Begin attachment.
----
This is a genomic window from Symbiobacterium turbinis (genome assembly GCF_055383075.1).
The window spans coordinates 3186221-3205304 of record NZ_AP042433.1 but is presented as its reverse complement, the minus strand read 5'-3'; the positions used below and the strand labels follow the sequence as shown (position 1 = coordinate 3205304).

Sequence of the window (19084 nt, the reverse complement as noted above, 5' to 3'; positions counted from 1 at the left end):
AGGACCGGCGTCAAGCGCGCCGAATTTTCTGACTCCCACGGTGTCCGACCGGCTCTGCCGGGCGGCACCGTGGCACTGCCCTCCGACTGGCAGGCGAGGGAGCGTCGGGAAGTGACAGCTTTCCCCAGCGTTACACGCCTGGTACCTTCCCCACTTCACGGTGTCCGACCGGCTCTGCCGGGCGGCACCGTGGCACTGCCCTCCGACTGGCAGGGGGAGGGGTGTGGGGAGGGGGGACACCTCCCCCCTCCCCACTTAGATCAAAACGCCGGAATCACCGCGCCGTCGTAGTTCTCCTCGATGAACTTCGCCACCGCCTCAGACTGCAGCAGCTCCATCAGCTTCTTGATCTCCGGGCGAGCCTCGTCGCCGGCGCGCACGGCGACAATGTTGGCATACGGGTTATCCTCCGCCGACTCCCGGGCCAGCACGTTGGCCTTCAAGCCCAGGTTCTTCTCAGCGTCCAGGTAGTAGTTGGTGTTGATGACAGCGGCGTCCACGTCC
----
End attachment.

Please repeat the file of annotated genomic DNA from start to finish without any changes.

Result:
This is a genomic window from Symbiobacterium turbinis (genome assembly GCF_055383075.1).
The window spans coordinates 3186221-3205304 of record NZ_AP042433.1 but is presented as its reverse complement, the minus strand read 5'-3'; the positions used below and the strand labels follow the sequence as shown (position 1 = coordinate 3205304).

Sequence of the window (19084 nt, the reverse complement as noted above, 5' to 3'; positions counted from 1 at the left end):
AGGACCGGCGTCAAGCGCGCCGAATTTTCTGACTCCCACGGTGTCCGACCGGCTCTGCCGGGCGGCACCGTGGCACTGCCCTCCGACTGGCAGGCGAGGGAGCGTCGGGAAGTGACAGCTTTCCCCAGCGTTACACGCCTGGTACCTTCCCCACTTCACGGTGTCCGACCGGCTCTGCCGGGCGGCACCGTGGCACTGCCCTCCGACTGGCAGGGGGAGGGGTGTGGGGAGGGGGGACACCTCCCCCCTCCCCACTTAGATCAAAACGCCGGAATCACCGCGCCGTCGTAGTTCTCCTCGATGAACTTCGCCACCGCCTCAGACTGCAGCAGCTCCATCAGCTTCTTGATCTCCGGGCGAGCCTCGTCGCCGGCGCGCACGGCGACAATGTTGGCATACGGGTTATCCTCCGCCGACTCCCGGGCCAGCACGTTGGCCTTCAAGCCCAGGTTCTTCTCAGCGTCCAGGTAGTAGTTGGTGTTGATGACAGCGGCGTCCACGTCC